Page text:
By Charlie Litton, UNeMed | May 19, 2014
Imagine drawing up plans for the Empire State Building before anyone ever thought to invent structural steel or something that resembles an elevator.
It’s almost nonsensical.
There are ideas so groundbreaking that there aren’t even good ways to measure or test them. Or sometimes the tools that could make them work don’t even exist, like a Phillips head screw without its driver. The inventor often has to build a better yardstick and create new tools before they can even start working on the actual big idea.
Think about that for a minute.
Try inventing something when there is nothing in the known world that can prove the invention works.
The inventor must innovate to innovate.
In biomedical research, it sometimes requires that researchers essentially invent a new animal, like Anna, an adorably scruffy mutt famously engineered by researchers at Johns Hopkins in pursuit of an effective treatment for blue baby syndrome.
Researchers at UNMC don’t have a portrait of a loveable dog gracing any prominent walls like Anna does at the Johns Hopkins library. But we might one day see in rich oil paints the swirling hues of a sheep that helped improve kidney dialysis.
One way to improve dialysis is not with the machines that scrub blood of toxins normally removed by healthy kidneys. Rather, by improving the point of entry and exit as the machine pumps the dirty blood out and cleaned blood back in.
Currently, the best point of entry involves creating a portal, or fistula, between an artery and vein in the patient’s arm, usually in the wrist. Called an arteriovenous or AV fistula, the procedure is a medical marvel that significantly lowers the risk of death and improves the quality of life for people with failing kidneys. Like a wall socket provides regular access to a home’s electrical system, the AV fistula provides quick and easy access to the human vascular system.
And like any modern marvel, AV fistulas are a complex and imperfect solution, even when performed by an expert team of surgeons and support staff. In the best circumstances, they are difficult to create, fail in half of the patients who need them most, and almost always develop complications at one point or another.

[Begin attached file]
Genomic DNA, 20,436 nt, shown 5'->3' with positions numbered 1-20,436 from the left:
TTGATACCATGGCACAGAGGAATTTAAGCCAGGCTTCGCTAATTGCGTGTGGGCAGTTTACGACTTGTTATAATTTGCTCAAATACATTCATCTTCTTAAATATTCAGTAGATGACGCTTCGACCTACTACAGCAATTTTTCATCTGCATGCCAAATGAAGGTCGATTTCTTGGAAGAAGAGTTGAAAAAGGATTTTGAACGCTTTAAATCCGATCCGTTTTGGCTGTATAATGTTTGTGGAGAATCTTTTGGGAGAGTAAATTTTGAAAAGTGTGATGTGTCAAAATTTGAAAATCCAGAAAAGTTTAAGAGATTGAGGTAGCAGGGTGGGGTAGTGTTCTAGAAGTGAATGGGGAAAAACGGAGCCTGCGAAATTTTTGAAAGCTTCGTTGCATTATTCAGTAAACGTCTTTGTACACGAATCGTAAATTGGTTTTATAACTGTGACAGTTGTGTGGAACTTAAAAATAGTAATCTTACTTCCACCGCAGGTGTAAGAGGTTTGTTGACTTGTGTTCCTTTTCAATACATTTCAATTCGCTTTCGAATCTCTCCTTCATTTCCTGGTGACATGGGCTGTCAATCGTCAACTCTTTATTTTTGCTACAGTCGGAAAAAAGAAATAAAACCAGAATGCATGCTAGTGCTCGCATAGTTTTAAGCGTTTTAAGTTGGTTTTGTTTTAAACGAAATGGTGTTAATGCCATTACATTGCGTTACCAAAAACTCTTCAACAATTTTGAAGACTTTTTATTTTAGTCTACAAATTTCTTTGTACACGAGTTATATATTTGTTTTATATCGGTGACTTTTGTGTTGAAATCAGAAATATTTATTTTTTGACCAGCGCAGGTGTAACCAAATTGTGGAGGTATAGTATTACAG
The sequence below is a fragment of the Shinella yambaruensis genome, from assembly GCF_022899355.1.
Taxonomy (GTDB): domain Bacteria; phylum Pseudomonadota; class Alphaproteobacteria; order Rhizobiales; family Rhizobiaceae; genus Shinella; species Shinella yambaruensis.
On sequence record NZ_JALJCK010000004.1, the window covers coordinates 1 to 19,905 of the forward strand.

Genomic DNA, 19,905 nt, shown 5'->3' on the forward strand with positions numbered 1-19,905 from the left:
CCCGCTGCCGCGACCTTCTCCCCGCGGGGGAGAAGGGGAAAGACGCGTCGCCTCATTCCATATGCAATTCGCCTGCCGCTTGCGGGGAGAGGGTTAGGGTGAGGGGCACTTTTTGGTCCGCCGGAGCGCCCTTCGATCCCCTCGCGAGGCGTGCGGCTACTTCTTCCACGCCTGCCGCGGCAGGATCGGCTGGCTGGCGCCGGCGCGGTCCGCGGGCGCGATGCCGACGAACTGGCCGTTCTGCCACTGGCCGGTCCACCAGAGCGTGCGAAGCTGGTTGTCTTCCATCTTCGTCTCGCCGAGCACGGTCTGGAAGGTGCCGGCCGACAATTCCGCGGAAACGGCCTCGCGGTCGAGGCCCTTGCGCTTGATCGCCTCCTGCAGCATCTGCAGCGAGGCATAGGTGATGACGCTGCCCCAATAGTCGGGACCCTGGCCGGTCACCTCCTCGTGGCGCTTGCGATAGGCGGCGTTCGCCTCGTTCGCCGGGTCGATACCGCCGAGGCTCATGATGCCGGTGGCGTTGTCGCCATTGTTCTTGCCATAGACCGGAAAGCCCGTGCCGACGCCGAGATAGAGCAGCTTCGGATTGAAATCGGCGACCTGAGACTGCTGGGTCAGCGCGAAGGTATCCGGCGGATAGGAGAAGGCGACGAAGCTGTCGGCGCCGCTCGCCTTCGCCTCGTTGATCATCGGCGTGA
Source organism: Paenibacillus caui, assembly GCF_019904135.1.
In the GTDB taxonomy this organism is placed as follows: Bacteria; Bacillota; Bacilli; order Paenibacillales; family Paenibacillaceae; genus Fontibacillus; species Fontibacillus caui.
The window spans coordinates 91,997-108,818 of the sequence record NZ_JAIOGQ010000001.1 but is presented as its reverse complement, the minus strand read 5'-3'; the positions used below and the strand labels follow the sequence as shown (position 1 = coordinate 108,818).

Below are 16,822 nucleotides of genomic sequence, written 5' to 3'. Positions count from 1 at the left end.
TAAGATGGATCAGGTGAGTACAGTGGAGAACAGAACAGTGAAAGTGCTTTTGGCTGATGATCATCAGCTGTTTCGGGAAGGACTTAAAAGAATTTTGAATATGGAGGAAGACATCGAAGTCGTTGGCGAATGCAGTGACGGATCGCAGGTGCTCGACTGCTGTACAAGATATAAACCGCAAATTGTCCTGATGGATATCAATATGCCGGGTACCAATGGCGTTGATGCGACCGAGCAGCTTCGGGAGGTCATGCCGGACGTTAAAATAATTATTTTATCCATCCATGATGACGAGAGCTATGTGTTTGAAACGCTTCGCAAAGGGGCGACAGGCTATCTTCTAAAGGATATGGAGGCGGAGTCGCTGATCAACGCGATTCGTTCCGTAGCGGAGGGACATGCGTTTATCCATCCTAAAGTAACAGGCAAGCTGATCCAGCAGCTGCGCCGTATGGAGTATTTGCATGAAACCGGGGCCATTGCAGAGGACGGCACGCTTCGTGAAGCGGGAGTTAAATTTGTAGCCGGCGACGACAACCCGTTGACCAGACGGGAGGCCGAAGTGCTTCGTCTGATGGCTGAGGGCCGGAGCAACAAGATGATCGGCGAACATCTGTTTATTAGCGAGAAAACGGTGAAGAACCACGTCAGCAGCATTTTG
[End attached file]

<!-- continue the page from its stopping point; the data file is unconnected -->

A better, more reliable way to create AV fistulas seems like a good idea.
We have a surgeon here who thinks he has one. He worked it out, submitted his plan, and we’ve even had a few companies raise an eyebrow or two.
This is where I usually get a little excited.
But the old warhorses that have been around the block a few times tell me that I need to stow the pompoms and dial back the cheerleading.
The problem is understandable. When it comes time to show that an improvement like a new AV fistula could work, a researcher must first prove that it works on living tissue. The bigger problem is that no one in the world, as far as we know, has ever made an AV fistula work in anything other than a human. There just is no good analog to the human vascular system.
So the people with the development money in their back pocket tell us: “Yeah, looks great kid. But show me that it works in an animal model before I cut you a check.”
That’s setting the bar a little high.
It’s like saying, “You want to launch satellites into low-earth orbit? Sure, just land a probe on Ganymede first. Then we’ll talk.”
Before our guy could even begin designing a better AV fistula procedure, he needed to invent a way to test it, which would involve the world’s first successful AV fistula on something other than a human.
But that is a story for another time.
For now, the larger point is that innovation takes more than just a great idea. An idea doesn’t even pack the suitcase for the long journey of development.
The idea seems to be the easy part.
The taller task is proving that the idea can work, a far more complex chore than merely collecting data. Failing that, an idea or a concept is just something to put on a shelf.
But the right test or tool that proves an idea can work? That’s something you hang from a wall.